Foothill Farming
University of California
Foothill Farming

Building a Web Presence for Your Farm Business: Part 1 — Websites versus Social Media

Most of us don't choose a life in farming because we love sitting at a desk in front of a computer, or because we'd rather be indoors checking email or analyzing Web traffic statistics. But it's a fact of 21st century (business) life: sooner or later, you'll have to get online! Good marketing is key to a successful farm business, and it's now easier than ever to connect with consumers via the Web and social media. 

“But my customers already know me”, you say! “My farmer's market stand is head turningly gorgeous, and I'm on first-name basis with the people who buy what I produce. Why do I need a Web presence?”

The short answer: it's your business card, and it's your story. A website gives you credibility, visibility, a way for people to find you — and a way for you to share who you are and what you do with your customers, and with the world.


First of all: what is a “Web presence,” anyway?

It can (and should) include both a website and social media (Facebook, Twitter, etc.). Your website gives you credibility, visibility, and search engine rankings — think of it as your storefront. Social media adds interaction, personality, and fun.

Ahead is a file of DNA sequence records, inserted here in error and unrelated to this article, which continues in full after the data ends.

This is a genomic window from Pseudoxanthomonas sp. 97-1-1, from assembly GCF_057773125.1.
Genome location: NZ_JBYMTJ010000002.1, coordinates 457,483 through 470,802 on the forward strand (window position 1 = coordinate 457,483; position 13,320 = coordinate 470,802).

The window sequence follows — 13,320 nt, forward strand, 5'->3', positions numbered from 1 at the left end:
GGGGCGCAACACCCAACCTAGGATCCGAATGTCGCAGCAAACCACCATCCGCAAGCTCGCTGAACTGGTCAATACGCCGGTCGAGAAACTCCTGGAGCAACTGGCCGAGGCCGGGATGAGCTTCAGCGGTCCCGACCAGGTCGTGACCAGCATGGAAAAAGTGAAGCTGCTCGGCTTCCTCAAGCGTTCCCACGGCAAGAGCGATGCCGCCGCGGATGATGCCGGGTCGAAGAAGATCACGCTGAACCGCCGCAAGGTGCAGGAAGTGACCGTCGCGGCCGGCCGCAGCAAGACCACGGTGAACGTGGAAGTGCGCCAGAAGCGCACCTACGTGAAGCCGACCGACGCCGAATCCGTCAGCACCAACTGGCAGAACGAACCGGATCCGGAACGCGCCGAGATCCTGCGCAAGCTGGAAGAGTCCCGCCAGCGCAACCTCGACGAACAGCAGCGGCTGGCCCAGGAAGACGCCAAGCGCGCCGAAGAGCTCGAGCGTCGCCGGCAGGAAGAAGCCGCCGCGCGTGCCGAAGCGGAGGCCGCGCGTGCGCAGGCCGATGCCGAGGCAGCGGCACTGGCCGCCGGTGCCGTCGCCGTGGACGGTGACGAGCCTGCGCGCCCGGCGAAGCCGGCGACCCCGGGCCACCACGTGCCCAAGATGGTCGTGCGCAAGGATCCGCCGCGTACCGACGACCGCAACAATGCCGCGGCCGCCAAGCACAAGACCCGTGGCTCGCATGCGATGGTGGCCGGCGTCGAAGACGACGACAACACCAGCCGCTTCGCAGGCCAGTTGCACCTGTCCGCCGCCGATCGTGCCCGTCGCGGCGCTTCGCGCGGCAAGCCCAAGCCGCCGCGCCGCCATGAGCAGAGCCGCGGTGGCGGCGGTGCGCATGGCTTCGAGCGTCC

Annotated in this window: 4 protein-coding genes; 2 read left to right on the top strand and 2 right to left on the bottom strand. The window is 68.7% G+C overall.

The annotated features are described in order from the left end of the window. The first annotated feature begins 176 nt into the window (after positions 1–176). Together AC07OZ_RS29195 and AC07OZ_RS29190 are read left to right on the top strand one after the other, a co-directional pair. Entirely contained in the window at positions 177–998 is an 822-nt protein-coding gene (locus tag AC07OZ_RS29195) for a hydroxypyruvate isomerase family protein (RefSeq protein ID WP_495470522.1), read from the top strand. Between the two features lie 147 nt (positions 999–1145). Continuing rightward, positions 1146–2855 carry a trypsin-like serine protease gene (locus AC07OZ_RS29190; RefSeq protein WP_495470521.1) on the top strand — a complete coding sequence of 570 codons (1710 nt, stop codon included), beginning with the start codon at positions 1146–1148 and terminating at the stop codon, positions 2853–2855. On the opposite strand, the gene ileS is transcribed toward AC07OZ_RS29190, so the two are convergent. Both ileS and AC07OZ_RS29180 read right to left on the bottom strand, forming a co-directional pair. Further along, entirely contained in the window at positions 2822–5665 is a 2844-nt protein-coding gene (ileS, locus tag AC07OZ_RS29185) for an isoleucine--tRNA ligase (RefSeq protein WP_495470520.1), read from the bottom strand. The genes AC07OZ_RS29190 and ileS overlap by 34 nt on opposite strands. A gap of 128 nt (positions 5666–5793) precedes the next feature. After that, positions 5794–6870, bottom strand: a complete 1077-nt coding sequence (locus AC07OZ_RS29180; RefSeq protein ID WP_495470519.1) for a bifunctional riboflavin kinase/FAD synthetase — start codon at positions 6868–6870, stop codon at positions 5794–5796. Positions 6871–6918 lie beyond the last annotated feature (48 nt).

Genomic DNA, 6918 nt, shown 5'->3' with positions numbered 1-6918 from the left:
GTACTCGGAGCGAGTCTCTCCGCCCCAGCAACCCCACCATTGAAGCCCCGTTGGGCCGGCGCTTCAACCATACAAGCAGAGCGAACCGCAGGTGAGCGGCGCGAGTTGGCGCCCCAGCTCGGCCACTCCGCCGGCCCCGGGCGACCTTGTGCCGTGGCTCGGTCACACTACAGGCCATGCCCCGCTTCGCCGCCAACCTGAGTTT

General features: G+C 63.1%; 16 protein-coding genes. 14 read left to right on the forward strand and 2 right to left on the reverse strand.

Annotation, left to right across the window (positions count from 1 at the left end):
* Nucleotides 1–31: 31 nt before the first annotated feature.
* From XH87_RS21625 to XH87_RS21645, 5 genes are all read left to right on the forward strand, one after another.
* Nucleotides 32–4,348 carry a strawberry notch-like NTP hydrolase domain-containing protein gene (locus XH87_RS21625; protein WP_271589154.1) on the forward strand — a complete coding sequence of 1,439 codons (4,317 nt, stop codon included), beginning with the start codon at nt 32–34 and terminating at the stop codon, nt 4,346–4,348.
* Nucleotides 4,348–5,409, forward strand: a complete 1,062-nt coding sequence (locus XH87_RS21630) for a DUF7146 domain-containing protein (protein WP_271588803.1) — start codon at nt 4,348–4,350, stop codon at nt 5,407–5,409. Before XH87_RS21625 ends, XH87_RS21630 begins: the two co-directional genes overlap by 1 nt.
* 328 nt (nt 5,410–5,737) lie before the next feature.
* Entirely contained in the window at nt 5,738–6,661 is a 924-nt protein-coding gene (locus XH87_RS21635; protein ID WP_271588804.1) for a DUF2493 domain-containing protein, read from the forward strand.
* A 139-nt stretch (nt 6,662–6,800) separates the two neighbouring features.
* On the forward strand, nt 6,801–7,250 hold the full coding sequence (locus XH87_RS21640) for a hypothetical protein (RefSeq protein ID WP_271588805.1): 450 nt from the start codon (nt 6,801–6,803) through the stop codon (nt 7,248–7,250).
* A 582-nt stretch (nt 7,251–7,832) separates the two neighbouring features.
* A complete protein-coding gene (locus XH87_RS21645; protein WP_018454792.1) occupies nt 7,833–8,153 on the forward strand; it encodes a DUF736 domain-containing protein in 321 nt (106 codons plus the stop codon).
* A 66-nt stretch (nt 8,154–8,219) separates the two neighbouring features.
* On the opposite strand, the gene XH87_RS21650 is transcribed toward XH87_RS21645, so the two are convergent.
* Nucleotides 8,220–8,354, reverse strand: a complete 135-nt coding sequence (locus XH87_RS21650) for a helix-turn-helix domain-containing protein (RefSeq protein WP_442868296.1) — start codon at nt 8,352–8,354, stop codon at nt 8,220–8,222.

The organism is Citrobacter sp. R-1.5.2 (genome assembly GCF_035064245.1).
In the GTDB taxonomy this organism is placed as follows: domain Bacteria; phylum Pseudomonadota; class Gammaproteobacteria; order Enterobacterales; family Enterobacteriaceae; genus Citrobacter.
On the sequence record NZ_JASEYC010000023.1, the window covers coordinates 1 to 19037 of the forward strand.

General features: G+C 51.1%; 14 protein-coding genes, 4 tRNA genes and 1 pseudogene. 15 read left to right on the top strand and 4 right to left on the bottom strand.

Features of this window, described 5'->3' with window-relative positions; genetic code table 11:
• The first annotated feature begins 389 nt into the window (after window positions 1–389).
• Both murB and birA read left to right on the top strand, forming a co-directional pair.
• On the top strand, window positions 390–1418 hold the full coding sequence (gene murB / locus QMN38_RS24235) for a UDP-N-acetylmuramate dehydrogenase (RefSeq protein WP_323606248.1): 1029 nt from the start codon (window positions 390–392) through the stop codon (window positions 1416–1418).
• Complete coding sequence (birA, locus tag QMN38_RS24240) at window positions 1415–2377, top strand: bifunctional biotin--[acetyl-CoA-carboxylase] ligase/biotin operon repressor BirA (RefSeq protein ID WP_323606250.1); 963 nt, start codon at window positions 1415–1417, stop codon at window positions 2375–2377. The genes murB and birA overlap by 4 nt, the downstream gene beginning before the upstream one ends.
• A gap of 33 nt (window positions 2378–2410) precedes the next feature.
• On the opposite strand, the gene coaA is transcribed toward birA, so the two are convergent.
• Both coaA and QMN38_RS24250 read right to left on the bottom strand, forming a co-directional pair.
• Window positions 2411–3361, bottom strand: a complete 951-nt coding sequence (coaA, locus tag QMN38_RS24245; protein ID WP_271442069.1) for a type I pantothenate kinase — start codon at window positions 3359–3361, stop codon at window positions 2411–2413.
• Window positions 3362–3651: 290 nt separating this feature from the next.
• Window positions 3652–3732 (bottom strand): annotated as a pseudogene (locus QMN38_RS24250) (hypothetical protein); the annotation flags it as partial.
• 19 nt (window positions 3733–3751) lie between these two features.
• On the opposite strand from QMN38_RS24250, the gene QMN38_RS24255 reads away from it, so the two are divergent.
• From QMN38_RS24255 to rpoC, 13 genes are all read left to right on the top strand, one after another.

Wait, I have a Facebook page — isn't that enough?

Facebook is great for connecting with your customers, but it isn't a replacement for a website! It may be tempting to use “free,” quick-and-easy social media sites instead of investing time (and possibly money) in building a custom website, but as we all know, you do get what you pay for. Social sites are generally template-based, generic, and limited in flexibility; they give users very little control or ownership of their content. And — though it may be hard to believe — not everyone is on Facebook! Limiting your Web presence to social-media sources can actually limit your reach to potential customers.

However, social media does have its advantages. Customers have to make the effort to go find and visit your website, whereas Facebook, Twitter, and the like are more integrated into the daily “stream of consciousness” — your followers will see your updates without actually having to go out of their way to look, and in “real time,” as you post them. This is especially great for announcing market days, specials, and things happening right now. Just picked the first peaches of the season? Make sure your customers are the first to know, and include your favorite peach ice cream recipe! Got a truckload of kale you've just harvested? Post a photo announcing your two-for-one deal at the farmer's market today!

By contrast, a personal website gives you a “permanent” home on the Web. You own it, it will act as a hub for all the aspects of your Web presence (blog, social sites, etc.), and you have full control over the content and design. Next week, we'll talk about how to tell your story with great content, beautiful photos, and engaging social media. Stay tuned!

Continue reading: 

Part 2 — Telling Your Story

Part 3 — Let's Get Social!

Posted on Monday, June 1, 2015 at 12:41 PM
  • Author: Julia Boorinakis Harper
Tags: farm business (8), marketing (7), social media (5), website (3)
 
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